2019 Training Plan
Heading into 2019, I’ve set an 1,800km goal for the year. That means 150km a month which is quite doable for me, assuming I get back to my old habits of running four or five times a week. My plan is this:
Sunday: run with the DYRR (or EBRC) for about 15-20km to start, and eventually more. I’ll run the marathon training plan until it gets to the 29km and 32km runs which I’ll likely cut short at 23-26km depending on how things play out.
Monday: run 8km with the EBRC weekly.
Tuesday: rest day.
Wednesday: run a steady 6-8km on my own around the neighbourhood or on the treadmill.
Thursday: run a steady 8-10km on my own around the neighbourhood or on the treadmill.
Friday: rest day.
Saturday: run an easy 5km (or take a rest day).
That’s approaching the marathon training plan I’ve done over the last few years, but I don’t intend to run one this spring. Instead, the focus will be on the 30km Around the Bay Road Race and maybe a half marathon in May.
That plan allows for some long runs in Hilton Head in March, but not the really heavy distances I’ve had to do when training for the marathon. I can fit a couple of 20km runs in and still be ready to go 30km on March 31st.
We’ll see how things go from there. By the end of May I should have a 30km and a half marathon done and a good base in place to continue training over the summer and into the fall for a faster half marathon and maybe a run at my personal best.
I used to know a fair bit of PHP and could write simple WordPress plugins or basic pages. With the recent interest in Shortcuts, I started thinking it would be easier to do some of the little things I wanted to do with PHP on the web instead of using Shortcuts on my iPhone.
My first little project was a TTC Flexity Streetcar Delivery Tracker. The TTC is getting new streetcars from Bombardier on a regular basis, and myself and other transit users and fans like to track the arrival of new cars.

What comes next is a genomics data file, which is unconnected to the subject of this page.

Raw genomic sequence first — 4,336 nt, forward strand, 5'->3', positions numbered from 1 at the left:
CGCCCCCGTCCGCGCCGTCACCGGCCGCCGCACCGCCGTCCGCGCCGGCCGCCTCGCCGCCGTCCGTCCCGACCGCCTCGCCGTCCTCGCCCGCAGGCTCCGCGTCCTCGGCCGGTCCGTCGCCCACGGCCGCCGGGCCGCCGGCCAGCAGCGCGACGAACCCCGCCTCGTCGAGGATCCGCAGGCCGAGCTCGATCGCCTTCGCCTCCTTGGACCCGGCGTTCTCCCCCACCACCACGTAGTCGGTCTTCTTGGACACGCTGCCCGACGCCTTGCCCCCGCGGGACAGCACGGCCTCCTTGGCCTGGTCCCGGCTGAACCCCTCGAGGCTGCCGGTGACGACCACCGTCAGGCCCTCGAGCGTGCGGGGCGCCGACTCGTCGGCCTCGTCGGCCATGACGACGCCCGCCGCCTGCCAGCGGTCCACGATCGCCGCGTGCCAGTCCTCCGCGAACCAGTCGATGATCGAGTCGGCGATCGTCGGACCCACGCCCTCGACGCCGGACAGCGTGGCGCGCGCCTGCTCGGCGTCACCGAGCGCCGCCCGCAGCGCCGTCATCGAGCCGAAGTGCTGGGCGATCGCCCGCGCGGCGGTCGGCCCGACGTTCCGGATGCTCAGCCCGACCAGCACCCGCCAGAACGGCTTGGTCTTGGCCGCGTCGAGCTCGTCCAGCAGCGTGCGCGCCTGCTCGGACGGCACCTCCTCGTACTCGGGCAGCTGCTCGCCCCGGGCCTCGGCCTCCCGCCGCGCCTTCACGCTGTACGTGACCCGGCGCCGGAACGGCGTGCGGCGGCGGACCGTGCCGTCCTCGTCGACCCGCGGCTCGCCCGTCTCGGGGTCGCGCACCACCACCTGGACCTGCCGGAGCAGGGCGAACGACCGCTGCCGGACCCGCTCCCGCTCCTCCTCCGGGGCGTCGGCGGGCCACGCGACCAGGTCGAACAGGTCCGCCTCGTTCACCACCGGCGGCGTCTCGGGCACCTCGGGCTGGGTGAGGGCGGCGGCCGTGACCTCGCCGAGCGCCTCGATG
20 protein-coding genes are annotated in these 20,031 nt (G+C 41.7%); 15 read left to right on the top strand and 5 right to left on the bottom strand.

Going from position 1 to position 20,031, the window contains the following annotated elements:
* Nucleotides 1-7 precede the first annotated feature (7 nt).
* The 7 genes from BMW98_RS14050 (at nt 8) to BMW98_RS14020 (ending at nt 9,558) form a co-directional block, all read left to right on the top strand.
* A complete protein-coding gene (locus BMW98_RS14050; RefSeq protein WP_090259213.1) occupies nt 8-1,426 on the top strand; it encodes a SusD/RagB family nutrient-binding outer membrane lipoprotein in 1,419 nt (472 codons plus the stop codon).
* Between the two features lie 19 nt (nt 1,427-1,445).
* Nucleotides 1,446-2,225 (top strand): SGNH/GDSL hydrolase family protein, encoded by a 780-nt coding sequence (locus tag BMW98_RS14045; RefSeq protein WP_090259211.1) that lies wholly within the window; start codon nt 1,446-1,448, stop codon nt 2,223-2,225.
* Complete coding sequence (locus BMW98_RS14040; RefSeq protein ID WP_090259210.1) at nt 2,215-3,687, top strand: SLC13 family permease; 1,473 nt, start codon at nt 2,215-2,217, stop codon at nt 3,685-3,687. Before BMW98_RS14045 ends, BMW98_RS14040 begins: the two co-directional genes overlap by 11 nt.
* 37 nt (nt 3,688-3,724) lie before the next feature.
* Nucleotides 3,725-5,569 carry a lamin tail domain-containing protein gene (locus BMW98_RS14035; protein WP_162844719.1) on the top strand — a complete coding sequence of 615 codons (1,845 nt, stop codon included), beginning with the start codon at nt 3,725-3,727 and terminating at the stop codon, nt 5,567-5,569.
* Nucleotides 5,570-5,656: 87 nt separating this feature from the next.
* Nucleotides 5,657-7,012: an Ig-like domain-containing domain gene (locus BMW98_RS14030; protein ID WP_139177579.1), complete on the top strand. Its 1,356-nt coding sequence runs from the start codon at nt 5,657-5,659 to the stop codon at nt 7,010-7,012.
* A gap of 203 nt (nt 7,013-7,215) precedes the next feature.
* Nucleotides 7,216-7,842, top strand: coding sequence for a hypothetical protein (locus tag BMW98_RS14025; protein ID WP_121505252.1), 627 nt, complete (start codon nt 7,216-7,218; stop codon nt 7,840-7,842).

The TTC API, provided by NextBus provides some clues that a streetcar has arrived and is being tested or has entered service. Using the API, I’m grabbing data about an array of vehicles and then showing them in a table. That wasn’t too difficult to do for desktop, but getting it to look good on mobile was a bit tougher.
A few tutorials later, I got the media queries figured out and I’m showing the table rows as cards on my phone.
I’m really pleased with how this turned out and I’m already thinking ahead to my next little project. While there are a bunch of good apps like the Transit App that will tell you when your bus is coming, they are a little too complicated for Mac to use.
I’m going to make here a special webpage that will show her the next two buses home from Variety Village. It’s just the information she needs in a simple presentation.
I’ve been playing around with the iOS app Shortcuts lately to see what types of things I can automate.
Shortcuts app is technically new as of iOS 12 but it’s been around for a few years as an app called Workflows that Apple acquired and integrated more deeply into the system.
I started by going through a tutorial on Apple’s website that took me through getting some data from a weather API and then doing something with it. I used the free OpenWeatherMap API and grabbed the current temperature for Toronto and had Siri speak it out loud.